Data and workflow software supplier IDOX (IDOX:AIM) looks like a victim of its own genuine success. Today's profits warning from the £130 million company stems from its failure to repeat last year's rapid growth from its engineering information management (EIM) arm, partly because of a couple of particularly large enterprise contract wins.
This has prompted the company to steer the market to expect earnings before interest, tax, depreciation and amortisation (ebitda) of no less than £18 million. That's £3 million less than previous market hopes, the root of today's 18% share price slump to 37.5p.
Clearly IDOX today increasingly relies on winning new and bigger licence deals from both existing and new customers. Yet what stands out for me is the company's recurring revenues. In its EIM division, recurring revenues have risen 18% year-on-year, to 58%. It's about the same on the public sector side, implying that today's profits scare could have been far worse. As it stands, implied ebitda of £18 million will still represent 8% growth, and this assumes precious little new business between now and the year end in October.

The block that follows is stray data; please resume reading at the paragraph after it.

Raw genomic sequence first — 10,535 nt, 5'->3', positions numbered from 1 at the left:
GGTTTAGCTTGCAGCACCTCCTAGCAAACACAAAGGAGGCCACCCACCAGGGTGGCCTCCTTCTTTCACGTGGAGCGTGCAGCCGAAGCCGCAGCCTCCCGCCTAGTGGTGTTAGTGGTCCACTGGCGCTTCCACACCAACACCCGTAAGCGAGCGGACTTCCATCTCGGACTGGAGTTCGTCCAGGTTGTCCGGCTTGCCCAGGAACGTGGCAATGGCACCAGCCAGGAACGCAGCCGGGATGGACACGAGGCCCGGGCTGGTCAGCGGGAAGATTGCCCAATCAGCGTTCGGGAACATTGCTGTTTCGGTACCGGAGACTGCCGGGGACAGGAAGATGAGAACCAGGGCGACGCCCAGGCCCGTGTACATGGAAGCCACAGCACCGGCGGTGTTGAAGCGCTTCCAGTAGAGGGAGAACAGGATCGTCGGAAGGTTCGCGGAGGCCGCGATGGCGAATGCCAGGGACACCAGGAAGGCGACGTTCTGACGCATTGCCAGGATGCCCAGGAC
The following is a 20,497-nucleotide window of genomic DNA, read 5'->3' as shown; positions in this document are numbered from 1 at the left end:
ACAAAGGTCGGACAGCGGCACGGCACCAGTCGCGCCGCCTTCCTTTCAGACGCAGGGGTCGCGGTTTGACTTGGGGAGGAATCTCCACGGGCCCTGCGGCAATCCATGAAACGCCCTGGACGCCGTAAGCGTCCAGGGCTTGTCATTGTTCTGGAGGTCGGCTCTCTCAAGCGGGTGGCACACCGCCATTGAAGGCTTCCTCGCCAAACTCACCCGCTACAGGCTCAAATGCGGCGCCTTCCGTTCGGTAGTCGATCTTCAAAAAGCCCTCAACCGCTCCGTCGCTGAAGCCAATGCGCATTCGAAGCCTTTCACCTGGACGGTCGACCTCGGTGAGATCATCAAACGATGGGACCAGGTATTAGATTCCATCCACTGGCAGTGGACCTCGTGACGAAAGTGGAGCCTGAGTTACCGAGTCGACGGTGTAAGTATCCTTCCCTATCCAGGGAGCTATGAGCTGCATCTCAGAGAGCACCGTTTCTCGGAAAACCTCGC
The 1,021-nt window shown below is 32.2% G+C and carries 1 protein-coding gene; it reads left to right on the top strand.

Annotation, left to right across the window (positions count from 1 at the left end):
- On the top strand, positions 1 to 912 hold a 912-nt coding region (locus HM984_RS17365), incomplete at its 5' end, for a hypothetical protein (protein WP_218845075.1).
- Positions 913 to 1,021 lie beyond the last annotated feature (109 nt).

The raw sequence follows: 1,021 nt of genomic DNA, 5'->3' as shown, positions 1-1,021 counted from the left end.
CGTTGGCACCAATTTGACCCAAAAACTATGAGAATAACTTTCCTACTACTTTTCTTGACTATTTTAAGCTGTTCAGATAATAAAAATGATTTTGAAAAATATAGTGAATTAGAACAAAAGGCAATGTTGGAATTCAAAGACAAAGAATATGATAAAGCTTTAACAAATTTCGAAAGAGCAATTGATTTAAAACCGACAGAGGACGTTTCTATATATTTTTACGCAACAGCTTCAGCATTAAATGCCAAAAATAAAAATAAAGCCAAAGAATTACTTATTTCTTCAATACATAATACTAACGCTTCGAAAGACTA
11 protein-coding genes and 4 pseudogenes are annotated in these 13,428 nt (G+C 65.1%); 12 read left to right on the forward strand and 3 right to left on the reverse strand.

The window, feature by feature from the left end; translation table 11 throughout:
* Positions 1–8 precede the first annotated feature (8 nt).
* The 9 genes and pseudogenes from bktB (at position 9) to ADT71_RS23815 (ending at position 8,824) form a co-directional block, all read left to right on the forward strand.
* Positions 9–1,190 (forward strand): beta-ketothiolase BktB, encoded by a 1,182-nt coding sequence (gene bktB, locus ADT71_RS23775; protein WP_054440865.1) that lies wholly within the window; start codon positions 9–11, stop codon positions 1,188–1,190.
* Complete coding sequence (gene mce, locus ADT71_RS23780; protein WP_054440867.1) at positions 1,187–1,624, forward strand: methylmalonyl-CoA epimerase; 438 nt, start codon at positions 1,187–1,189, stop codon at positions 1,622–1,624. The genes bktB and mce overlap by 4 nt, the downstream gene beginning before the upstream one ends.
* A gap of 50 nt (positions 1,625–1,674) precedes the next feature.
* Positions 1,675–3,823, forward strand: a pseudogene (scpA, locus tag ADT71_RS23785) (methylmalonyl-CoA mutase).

This looks unlikely given the company's claim that the 'enterprise sales pipeline for the [EIM] business has grown significantly since the start of the financial year.' This will be in no small part to growing interest in the McLaren OnAir software-as-a-service (SaaS) and hosted solutions. More opportunities will come from April's expansion into the busy north African oil and gas market via its £2 million acquisition of French engineering document control software supplier Artesys.
With business going well from its public sector division, where competitive, five-year contracts have been won from local authorities in the Isles of Scilly, Hart, Canterbury, Sandwell, North East Lincolnshire and Durham, (worth £1.6 million combined), the backcloth here looks bright. In Durham, for example, IDOX solutions will replace 18 separate existing systems.
Still, analysts have little option but to top slice current year forecasts, with both FinnCap and Investec chopping 15% of this year's anticipated ebitda, and 8% and 9% respectively from 2014 estimates. But I would argue that the opportunities for IDOX remain, both through further savvy acquisitions and, importantly, organic means.